Sir Keir Starmer beats Boris Johnson on loan ‘sell-off’ scandal

Boris Johnson may have one last chance to intervene on loan fees, before Sir Keir Starmer asks his shadow treasury ministers to review the legislation with the help of his critics.

In a new suddenly politically charged race between the Prime Minister and the Leader of the Opposition, HMRC’s policies are presented to both of them as a mass sell-out, akin to the postal scandal, which their conscience is urged to to resolve.

The Labor leader himself has previously called the 2019 accusation a sell-off, saying in a new letter to one of his constituents that “people are facing substantial payments for schemes they have often been forced into by inadvertent by employers or misguided by accountants “.

“Mis-sold, not ill-advised, Prime Minister”

Meanwhile, Mr Johnson, who during a PMQ last month said HMRC customers were ‘misguided’, was thanked by the SNP’s John McNally for speaking out about the problem, but also corrected:

“Rather than people being misguided, they actually sold the arrangements badly,” McNally told the Prime Minister in a letter widely endorsed on social media for giving Number 10 a “perfect summary” of the injustice loan fees.

The Falkirk MP continued: “People have not felt any risk of using the schemes which have been recommended, in some cases by registered accountants and tax advisers, as entirely legal and in some cases less risky. than using a limited liability company. “

“Victims of abusive sales”

As a result, “the approach taken by HMRC and the UK government should be very different” from the approach currently taken by HMRC with loan fees, Mr Johnson said.

“People facing loan fees are victims of abuse,” the Loan Charge Action Group confirmed on Friday, also in a letter, but this time to Sir Keir offering his support to help his shadow treasury ministers review the rule .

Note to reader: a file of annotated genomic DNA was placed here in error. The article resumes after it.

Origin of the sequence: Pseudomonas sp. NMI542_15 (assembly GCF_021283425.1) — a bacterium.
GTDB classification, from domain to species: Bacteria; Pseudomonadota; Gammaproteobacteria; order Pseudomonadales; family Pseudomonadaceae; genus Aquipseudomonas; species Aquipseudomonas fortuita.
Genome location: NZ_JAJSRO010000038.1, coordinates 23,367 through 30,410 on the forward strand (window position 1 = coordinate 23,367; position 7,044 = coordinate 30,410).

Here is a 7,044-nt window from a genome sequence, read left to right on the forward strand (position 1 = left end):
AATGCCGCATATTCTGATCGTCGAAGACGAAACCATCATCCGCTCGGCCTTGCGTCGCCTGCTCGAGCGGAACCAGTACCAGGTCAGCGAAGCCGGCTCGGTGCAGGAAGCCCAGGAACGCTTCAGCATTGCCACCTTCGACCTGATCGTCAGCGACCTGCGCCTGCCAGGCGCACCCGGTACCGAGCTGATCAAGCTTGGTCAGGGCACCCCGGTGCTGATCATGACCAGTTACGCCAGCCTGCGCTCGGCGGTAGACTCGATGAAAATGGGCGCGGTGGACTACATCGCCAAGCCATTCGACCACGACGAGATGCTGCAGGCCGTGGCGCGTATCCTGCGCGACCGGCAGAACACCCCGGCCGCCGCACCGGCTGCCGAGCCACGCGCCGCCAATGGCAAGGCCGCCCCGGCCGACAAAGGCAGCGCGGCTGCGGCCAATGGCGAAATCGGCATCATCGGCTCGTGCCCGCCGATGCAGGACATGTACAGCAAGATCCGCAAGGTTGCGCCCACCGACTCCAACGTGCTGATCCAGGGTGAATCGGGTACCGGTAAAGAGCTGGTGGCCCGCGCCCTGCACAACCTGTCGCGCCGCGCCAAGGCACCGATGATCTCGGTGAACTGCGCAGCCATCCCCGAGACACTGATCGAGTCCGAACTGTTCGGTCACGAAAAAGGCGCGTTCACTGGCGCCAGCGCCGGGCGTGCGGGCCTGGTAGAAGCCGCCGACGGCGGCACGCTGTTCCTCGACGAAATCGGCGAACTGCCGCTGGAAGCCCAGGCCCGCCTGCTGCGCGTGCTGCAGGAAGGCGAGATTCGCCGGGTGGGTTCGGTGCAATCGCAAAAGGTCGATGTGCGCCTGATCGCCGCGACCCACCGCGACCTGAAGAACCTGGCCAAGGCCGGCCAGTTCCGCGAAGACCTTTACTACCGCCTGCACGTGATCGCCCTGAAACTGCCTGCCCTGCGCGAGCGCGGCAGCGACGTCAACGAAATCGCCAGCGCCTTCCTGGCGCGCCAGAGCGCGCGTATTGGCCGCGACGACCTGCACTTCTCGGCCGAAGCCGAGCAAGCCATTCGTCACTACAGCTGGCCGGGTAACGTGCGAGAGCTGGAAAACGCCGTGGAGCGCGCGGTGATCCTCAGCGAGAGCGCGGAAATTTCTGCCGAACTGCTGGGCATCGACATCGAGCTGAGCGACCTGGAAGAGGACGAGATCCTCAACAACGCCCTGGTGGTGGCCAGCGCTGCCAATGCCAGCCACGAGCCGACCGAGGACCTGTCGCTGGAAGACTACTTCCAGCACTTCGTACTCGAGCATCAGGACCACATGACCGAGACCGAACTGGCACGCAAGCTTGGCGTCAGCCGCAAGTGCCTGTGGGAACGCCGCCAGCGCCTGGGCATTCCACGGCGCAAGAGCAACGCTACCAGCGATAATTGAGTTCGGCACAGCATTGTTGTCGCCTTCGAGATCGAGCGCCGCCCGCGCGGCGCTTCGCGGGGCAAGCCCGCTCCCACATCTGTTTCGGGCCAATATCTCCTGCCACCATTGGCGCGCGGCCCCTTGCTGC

LCAG explained, “People have been informed, in writing, by professional advisers and the promoters of these arrangements, that these plans are tax compliant and QC approved.

“Some people even asked HMRC about them and HMRC didn’t tell them not to use them at the time, despite their claims that they” were always clear “that they weren’t working.”

“Complete parody”

“Someone needs to help,” said one Twitter user, trying to get either Mr Johnson or Sir Keir to intervene.

“All this scenario [of the loan charge] leads to anxiety at one end of the scale, worsening to suicide for many [at the other]. A complete parody that someone has to stop.

Anything but pledge to act, Sir Keir said in his letter (written to tax lawyer Keith Gordon) that he believed “HMRC has urgent questions to answer”.

“A control to prevent such events from happening again”

The Labor leader also told QC: “The impact in far too many cases has been extremely severe, in some cases leading to dire financial and personal damage.”

“I have asked my shadow treasury ministers to take a close look at this legislation and improve it, with the help of loan fee activists, to prevent such things from happening again.”

While acknowledging he gave the instruction, LCAG’s Steve Packham regrets that the government’s “weak and vague proposals” will fall short of Sir Keir’s goal of avoiding a re-enforcement of loan charges.

“Compensation for victims”

Offering to work with Labor and having an idea of ​​what he might ask the leader of the party to table in the House of Commons, the group said: ‘We think the best and only realistic way to do it is to ensure that agencies and / or scheme operators are liable for any tax deemed to have been avoided.

Mr McNally, for the SNP, makes a similar point in his letter to the Prime Minister. “Why [is it] than those who have been advised to use these patterns [are the ones] who are being sued… rather, ”he said,“ than those who took advantage of advising people to use these arrangements?

On Twitter, an entrepreneur in charge of loans reflected, with a little optimism: “Thank you very much John [McNally] for raising the injustice of the retrospective loan charge with Boris [Johnson] to PMQs and in your follow-up letter. The victims of the postal scandal are compensated, so will HMRC pay compensation for their loan fee debacle? “

‘Make it out’

But others online say it’s not just a two-horse race or, if so, that Mr Johnson and Sir Keir aren’t the only ones to be blamed if the charges loan are not canceled.

Referring to Sir Graham Brady joining an open letter from the MP protesting the loan fees, one social media user said: ‘It’s not just Boris Johnson, or even [chancellor] Rishi Sunak’s fault … it is also the failure of the 1922 Committee for allowing them to get away with it.


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